Originally formed in 1980 in Wales, Gene Loves Jezebel released their debut album Promise in 1983 and have an album out currently, Dance Underwater. Heavenly Bodies was originally released in 1993 and this re-issue also adds additional tracks. This album contains the groups number one US hit single Josephina and in fact collects together all three released versions of the song. Heavenly Bodies, as the original or this new re-issue, is the most Pop oriented of Gene Loves Jezebel‘s albums by what many would consider to be a Rock group and there are Rock songs here you can be assured of that.
After the straightforward standard Rock song American Dreamer, which holds no surprises, Wild Horse changes course slightly for a more punchy if nonsensical (lyrically) style. The core of the song is held down by a constant rhythm playing behind everything else, pulsing away until the chorus pushes everything into Heavy Rock territory. Wild Horse has a definite hint of early 90s Rock posturing and doesn’t seem to give a damn (still). Maybe it is something that a group starting out wish they could’ve written with its groove that doesn’t stop and doesn’t become cluttered with too many Rock clichés. This is pretty much (commercial) Rock cool on a stick. Now we have Josephina with its edgy and moody intro which transmogrifies into a confident and riff exuding chart-topper! It hasn’t lost any of its bite or smooth and glossy presence (it would be nice not to have so much reverb on the vocals though) and as the chart hit this makes it sound very much of its time but it still manages to have impact even now. Any Anxious Colour also has the sound from over twenty years: initially the solitary acoustic and ethereal synth washes are paced by the vocal for the first couple of minutes. As soon as the song gets into its stride the mood is more like a blues remake by some group like James: all very blues and folky at the same time along with gospel style backing vocals. It tries for emotional but doesn’t quite make it although it does keep the listener entertained (if they’re into this sort of thing). Sandwiched between two songs that don’t really catch fire, especially the two Rock songs (Break The Chain and In A Lonely Place) is Down. This has all the elements of chart Rock from the 90s – bouncing rhythm, catchy riffs, commercial production (reverb and delay on the vocal). It is a solid rock song performed by a group that believe in the song without crowding the space the song inhabits. Simple guitar work keeps things clean and memorable with a great build-up to the ending – end-of-show stuff. Sweet Sweet Rain comes back with a more serious and mature sound – the intro is very Pink Floyd (The Wall) – which any Heavy Rock group would not be ashamed to perform (although the guitars would be mixed higher). Even though this has plenty of clichés it shows off the ability to write a straight forward good song that relies on a simple structure and simple riffs – it is a bit of a gem. The next song, Rosary, returns to that folky sound again that some groups in the 80s and 90s popularised – mandolins and acoustic guitars in the background adding the necessary touch. It does sound dated and owes a lot to James (biggest hit being Sit Down) so that it doesn’t really fit in with the rest of the album. However, the title song of the album Heavenly Bodies has that Pop edge to it – scratchy Cry Baby guitars and plenty of soft tones (Simple Minds instantly springs to mind). This is Rock for a Pop audience and even though it works well again it has that dated sound production – would it sound this way if they recorded from new now? Well, if you love late 20th century chart Rock / Pop you’ll love this song. Voice In The Dark is the final song from the original album and amazingly enough it all turns to Pop Jazz. Oh.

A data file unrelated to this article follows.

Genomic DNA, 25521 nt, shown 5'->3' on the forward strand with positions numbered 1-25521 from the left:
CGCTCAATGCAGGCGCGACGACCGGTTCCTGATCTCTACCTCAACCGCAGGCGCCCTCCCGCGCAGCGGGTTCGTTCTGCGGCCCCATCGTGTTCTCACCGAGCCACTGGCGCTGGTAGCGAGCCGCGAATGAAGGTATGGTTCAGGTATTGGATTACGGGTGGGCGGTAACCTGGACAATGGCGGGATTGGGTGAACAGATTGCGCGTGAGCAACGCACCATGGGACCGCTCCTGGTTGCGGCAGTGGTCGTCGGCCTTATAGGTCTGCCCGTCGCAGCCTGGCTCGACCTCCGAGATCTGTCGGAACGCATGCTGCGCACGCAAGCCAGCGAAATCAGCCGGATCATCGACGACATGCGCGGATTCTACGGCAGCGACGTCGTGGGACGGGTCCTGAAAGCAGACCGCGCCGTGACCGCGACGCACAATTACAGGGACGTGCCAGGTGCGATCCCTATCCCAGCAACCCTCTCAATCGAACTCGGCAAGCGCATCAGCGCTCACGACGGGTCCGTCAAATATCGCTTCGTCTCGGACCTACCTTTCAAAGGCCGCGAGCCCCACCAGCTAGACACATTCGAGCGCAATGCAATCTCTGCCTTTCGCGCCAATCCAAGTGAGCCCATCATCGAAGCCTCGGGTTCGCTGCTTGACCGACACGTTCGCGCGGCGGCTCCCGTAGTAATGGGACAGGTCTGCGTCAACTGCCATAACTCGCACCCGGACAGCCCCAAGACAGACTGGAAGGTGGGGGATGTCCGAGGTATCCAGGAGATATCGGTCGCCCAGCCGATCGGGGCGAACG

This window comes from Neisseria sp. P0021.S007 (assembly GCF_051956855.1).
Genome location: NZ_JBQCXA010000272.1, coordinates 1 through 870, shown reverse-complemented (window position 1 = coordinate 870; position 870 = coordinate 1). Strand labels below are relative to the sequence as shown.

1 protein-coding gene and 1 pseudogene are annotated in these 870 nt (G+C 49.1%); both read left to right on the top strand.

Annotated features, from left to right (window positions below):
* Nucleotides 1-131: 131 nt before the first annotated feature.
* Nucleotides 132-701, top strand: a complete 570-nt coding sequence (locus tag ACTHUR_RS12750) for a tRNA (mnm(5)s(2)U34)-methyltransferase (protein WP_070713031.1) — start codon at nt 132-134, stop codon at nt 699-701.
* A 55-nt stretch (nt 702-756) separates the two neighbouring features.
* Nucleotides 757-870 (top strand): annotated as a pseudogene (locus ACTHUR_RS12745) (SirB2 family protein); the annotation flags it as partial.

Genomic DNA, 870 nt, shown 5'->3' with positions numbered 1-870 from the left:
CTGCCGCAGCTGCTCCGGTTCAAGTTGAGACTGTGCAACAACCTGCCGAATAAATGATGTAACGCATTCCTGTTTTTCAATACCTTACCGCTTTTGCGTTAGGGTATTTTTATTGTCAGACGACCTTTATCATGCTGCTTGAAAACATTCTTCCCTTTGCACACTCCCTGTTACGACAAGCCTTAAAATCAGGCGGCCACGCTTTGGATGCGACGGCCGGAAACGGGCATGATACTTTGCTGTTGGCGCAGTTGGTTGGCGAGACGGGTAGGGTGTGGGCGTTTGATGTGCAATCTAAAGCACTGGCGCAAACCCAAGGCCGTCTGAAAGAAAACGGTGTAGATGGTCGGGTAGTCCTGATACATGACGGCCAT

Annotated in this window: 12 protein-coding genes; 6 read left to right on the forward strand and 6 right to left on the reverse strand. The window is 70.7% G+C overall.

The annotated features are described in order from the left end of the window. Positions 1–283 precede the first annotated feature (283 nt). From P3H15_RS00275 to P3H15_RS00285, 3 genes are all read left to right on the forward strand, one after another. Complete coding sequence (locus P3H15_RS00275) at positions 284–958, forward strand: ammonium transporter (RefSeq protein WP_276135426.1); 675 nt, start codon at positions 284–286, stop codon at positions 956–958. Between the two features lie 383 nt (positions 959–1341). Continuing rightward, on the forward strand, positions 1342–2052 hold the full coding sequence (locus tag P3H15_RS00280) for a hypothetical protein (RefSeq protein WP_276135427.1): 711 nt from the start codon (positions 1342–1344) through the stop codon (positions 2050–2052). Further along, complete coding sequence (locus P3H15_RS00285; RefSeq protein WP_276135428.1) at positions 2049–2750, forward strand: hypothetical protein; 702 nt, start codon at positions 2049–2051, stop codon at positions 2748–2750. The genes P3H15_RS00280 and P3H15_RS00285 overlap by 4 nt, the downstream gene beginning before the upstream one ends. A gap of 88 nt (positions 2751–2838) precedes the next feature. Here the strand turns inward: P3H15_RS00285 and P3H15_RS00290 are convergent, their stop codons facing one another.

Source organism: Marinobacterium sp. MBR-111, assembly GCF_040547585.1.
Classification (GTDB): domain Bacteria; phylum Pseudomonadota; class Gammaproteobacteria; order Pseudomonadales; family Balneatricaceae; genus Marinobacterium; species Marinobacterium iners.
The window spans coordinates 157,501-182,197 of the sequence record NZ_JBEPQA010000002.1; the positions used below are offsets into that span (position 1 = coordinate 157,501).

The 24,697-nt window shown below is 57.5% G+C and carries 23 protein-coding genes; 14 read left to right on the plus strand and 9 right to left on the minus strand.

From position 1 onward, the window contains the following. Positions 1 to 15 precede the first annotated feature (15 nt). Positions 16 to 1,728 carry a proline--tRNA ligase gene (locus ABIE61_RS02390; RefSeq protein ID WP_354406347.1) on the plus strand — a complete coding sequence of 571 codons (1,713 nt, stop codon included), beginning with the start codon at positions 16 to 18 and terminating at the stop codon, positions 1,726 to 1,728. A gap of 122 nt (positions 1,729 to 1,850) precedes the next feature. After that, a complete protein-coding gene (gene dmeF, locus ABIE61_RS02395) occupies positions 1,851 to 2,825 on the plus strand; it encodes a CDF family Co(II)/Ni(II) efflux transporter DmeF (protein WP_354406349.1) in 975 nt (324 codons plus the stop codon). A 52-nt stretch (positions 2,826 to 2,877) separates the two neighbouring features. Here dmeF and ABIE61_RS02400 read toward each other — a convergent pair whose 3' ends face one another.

Of the four additional tracks (from the different single versions of Josephina) only Tomorrow’s Colours really hits the mark. A sparse and sombre acoustic number which provides a haunting counterpoint to all the commercial Rock and Pop on this re-issue. Just two acoustic guitars and vocal but the space is filled with something meaningful and it stops you in your tracks – this is a song to listen to intently to. Very much sticking out like the proverbial sore thumb it nevertheless makes an arresting change in atmosphere. There are two versions of Josephina: an alternative mix and an extended mix neither of which is better than the album version.
So now its over twenty years since the release of this album.
Style-wise this is a strange Rock album. There are the Heavy Rock (though chart orientated) songs, and then there are semi-folk Pop styled tunes. This, their sixth album, seems to show an indecision about direction when looking back and (as I’ve never been a fan) it doesn’t seem to coalesce into a distinct complete album of ideas which could be listened to in its entirety. Maybe it is because of that but as this is the expanded re-issue you are never really sure where the original album finishes and the additional tracks start (I have found out that the original album ends a track eleven). This has the effect of the listener just playing through the album and picking out the songs they like, unless they are a fan of the group in which case this will all be viewed differently. The problem is that maybe the only people who will want this are the fans from around the time when this was actually released so they can reminisce over the early 90s but maybe I could be wrong and this album (and possibly more of Gene Loves Jezebel ‘s back catalogue) will gain some new fans also.
Jay Ashton’s Gene Loves Jezebel:
Michael Ashton’s Gene Loves Jezebel:
Formed in the 80s and with a link to All About Eve, British Rock group Gene Loves Jezebel have their sixth album re-issued with additional tracks from the single versions of their number 1 US chart hit Josephina.